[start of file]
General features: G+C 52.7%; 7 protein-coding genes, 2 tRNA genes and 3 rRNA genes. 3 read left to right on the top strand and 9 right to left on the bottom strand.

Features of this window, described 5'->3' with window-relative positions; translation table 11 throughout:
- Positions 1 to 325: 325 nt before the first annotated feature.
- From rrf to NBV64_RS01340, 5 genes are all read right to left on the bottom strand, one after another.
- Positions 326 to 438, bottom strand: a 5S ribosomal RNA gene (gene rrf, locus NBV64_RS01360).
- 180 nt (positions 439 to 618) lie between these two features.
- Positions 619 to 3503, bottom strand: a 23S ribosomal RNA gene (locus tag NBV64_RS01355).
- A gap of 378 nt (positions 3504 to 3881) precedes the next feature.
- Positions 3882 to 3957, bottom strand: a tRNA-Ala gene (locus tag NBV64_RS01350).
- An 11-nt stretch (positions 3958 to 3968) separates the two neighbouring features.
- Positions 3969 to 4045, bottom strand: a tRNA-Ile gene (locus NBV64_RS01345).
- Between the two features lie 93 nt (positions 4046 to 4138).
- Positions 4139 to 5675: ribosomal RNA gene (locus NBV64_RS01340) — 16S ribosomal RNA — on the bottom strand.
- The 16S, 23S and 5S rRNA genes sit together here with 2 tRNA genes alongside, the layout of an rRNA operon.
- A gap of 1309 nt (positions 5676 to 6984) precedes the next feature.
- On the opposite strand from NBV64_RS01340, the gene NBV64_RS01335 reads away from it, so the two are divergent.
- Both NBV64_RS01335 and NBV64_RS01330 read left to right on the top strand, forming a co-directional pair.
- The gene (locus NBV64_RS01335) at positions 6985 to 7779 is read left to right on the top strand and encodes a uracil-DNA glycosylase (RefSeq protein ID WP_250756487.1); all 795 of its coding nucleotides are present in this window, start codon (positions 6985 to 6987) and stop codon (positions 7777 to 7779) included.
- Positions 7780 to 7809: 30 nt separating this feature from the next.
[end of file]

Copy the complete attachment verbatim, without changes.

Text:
General features: G+C 52.7%; 7 protein-coding genes, 2 tRNA genes and 3 rRNA genes. 3 read left to right on the top strand and 9 right to left on the bottom strand.

Features of this window, described 5'->3' with window-relative positions; translation table 11 throughout:
- Positions 1 to 325: 325 nt before the first annotated feature.
- From rrf to NBV64_RS01340, 5 genes are all read right to left on the bottom strand, one after another.
- Positions 326 to 438, bottom strand: a 5S ribosomal RNA gene (gene rrf, locus NBV64_RS01360).
- 180 nt (positions 439 to 618) lie between these two features.
- Positions 619 to 3503, bottom strand: a 23S ribosomal RNA gene (locus tag NBV64_RS01355).
- A gap of 378 nt (positions 3504 to 3881) precedes the next feature.
- Positions 3882 to 3957, bottom strand: a tRNA-Ala gene (locus tag NBV64_RS01350).
- An 11-nt stretch (positions 3958 to 3968) separates the two neighbouring features.
- Positions 3969 to 4045, bottom strand: a tRNA-Ile gene (locus NBV64_RS01345).
- Between the two features lie 93 nt (positions 4046 to 4138).
- Positions 4139 to 5675: ribosomal RNA gene (locus NBV64_RS01340) — 16S ribosomal RNA — on the bottom strand.
- The 16S, 23S and 5S rRNA genes sit together here with 2 tRNA genes alongside, the layout of an rRNA operon.
- A gap of 1309 nt (positions 5676 to 6984) precedes the next feature.
- On the opposite strand from NBV64_RS01340, the gene NBV64_RS01335 reads away from it, so the two are divergent.
- Both NBV64_RS01335 and NBV64_RS01330 read left to right on the top strand, forming a co-directional pair.
- The gene (locus NBV64_RS01335) at positions 6985 to 7779 is read left to right on the top strand and encodes a uracil-DNA glycosylase (RefSeq protein ID WP_250756487.1); all 795 of its coding nucleotides are present in this window, start codon (positions 6985 to 6987) and stop codon (positions 7777 to 7779) included.
- Positions 7780 to 7809: 30 nt separating this feature from the next.